Pick up any newspaper ([nüz´ pa p r], n. A roughly cylindrical, folded sheaf of paper imprinted with black marks, usually found in a moldering cobwebbed stack behind the hydrangeas), and you will most likely find a story of yet another print media group going through consolidation, layoffs, or just quietly passing on. McClatchy Co., which owns approximately 30 newspapers and just two years ago purchased Knight Ridder, recently announced that it was laying off 1,400 people. Some of this was due to the economy, some to existing debt, and some to both readers and advertisers running off to the internet, a serious issue faced by the entire print industry.
News magazines are also feeling the crunch. U.S. News & World Report recently announced that it is moving from a weekly to a biweekly publication next year, and Time has reduced its circulation base to lower costs. Publishers in general are gasping for breath as readers and ad dollars shift to the internet much more quickly than anyone expected.
Don’t get me wrong. I love the internet. Quality Digest editors spend a good portion of our days researching stories online, but it just isn’t the same as print. How many times have you sat on your white throne in the peace and quiet of your ceramic kingdom, with no one to interrupt you, as you read The Wall Street Journal, Guns and Ammo, Oprah, or Quality Digest. OK, Maybe not Oprah. You just can’t do that with a laptop balanced on your thighs. Not only is it awkward, but if your laptop battery chooses that time to burst into flames, well… can you say “plucked chicken?”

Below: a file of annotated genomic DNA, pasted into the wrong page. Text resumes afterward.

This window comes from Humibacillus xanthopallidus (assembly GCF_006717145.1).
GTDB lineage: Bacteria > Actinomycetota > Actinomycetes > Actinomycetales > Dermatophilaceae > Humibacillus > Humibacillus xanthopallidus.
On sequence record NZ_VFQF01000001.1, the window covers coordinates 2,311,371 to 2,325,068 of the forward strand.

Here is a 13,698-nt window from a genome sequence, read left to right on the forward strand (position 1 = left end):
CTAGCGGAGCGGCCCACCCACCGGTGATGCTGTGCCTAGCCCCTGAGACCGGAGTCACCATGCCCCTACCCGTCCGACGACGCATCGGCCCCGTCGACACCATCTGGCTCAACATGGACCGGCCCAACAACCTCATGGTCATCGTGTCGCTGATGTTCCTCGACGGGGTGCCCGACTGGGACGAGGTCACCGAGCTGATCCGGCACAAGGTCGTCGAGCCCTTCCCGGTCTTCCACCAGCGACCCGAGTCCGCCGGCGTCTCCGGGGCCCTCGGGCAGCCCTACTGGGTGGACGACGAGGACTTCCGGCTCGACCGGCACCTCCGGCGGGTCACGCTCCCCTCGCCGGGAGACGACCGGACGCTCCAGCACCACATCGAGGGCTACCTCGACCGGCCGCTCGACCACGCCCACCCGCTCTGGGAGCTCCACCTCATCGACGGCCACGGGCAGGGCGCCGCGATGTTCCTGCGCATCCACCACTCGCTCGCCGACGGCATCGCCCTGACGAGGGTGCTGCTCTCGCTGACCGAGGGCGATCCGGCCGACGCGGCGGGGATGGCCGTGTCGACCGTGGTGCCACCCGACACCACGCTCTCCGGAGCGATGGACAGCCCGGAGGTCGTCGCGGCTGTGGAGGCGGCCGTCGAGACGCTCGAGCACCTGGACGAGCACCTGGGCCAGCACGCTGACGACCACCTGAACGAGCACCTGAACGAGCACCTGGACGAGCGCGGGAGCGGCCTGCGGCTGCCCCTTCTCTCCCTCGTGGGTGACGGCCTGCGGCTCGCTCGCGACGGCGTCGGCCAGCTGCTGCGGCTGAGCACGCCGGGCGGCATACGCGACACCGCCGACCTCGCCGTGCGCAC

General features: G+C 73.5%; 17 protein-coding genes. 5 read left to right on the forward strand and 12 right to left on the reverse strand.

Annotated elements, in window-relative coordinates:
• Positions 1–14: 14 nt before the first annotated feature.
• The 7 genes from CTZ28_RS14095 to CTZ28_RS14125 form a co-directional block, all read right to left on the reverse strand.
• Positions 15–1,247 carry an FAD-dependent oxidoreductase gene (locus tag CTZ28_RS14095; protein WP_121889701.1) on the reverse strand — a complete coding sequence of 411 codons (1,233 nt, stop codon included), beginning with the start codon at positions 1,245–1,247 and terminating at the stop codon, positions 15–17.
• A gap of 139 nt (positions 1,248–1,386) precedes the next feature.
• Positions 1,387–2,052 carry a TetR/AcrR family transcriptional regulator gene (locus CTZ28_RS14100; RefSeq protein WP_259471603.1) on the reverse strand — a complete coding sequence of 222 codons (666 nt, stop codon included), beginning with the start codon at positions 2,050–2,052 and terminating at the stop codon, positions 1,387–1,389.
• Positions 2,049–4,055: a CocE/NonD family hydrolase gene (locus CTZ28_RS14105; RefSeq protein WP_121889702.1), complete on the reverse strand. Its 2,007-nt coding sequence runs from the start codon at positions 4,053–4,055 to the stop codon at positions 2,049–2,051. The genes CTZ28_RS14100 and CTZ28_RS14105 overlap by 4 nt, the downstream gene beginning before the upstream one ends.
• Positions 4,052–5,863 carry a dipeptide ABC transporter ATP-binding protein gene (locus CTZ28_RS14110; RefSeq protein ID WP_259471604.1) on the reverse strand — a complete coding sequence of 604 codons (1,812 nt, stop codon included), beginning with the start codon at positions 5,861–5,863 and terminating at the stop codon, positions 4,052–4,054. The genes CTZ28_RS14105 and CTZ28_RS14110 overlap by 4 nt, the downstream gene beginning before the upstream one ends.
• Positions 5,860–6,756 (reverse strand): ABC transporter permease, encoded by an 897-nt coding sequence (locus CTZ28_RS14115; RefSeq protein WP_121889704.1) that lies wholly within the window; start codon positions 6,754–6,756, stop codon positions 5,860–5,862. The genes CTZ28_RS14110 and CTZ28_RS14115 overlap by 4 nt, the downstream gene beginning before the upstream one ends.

But then, I’m over 50. According to the American Society of Newspaper Editors (ASNE), the people who read newspapers are about as gray as the papers themselves. The younger you are, the less likely you are to get your news in print. Approximately 70 percent of people over 60 years of age report reading a newspaper on a typical weekday, according to the ASNE. This percentage plummets to less than 40 percent for those between 18 and 24 years old.
Print readers are, how shall I put this, dying, literally and metaphorically, and their children and grandchildren, who grew up on the internet, have grown accustomed to getting their news content there. Advertisers, lured by the technology and lower costs, are following suit.
Regardless of whether you’re reading this on your iPhone, your laptop, or in print while ensconced upon your American Standard, I share this view into the publishing industry to explain that we, like many of our readers, understand what it’s like to strive to adapt to a changing economy, demographic, and technology.
Here is what we’ve learned: There is freedom in adversity. Throw out the rule that says in hard times you hunker down. If you’re hunkered, you’re not moving, and you might as well be asleep. Instead, look for new ways to provide your customers with better products and services. I don’t mean just newer versions of the same old stuff you’ve been selling because, if you’re experiencing what we’re experiencing, it isn’t selling. We need to look at customers’ needs and give them something that they don’t expect.
The more dicey the situation, the more one needs to climb out on a limb. Take a risk. Do something so over the top that customers have to take notice. Give them something that will help them survive--or better, enrich their jobs or lives. Be outrageous!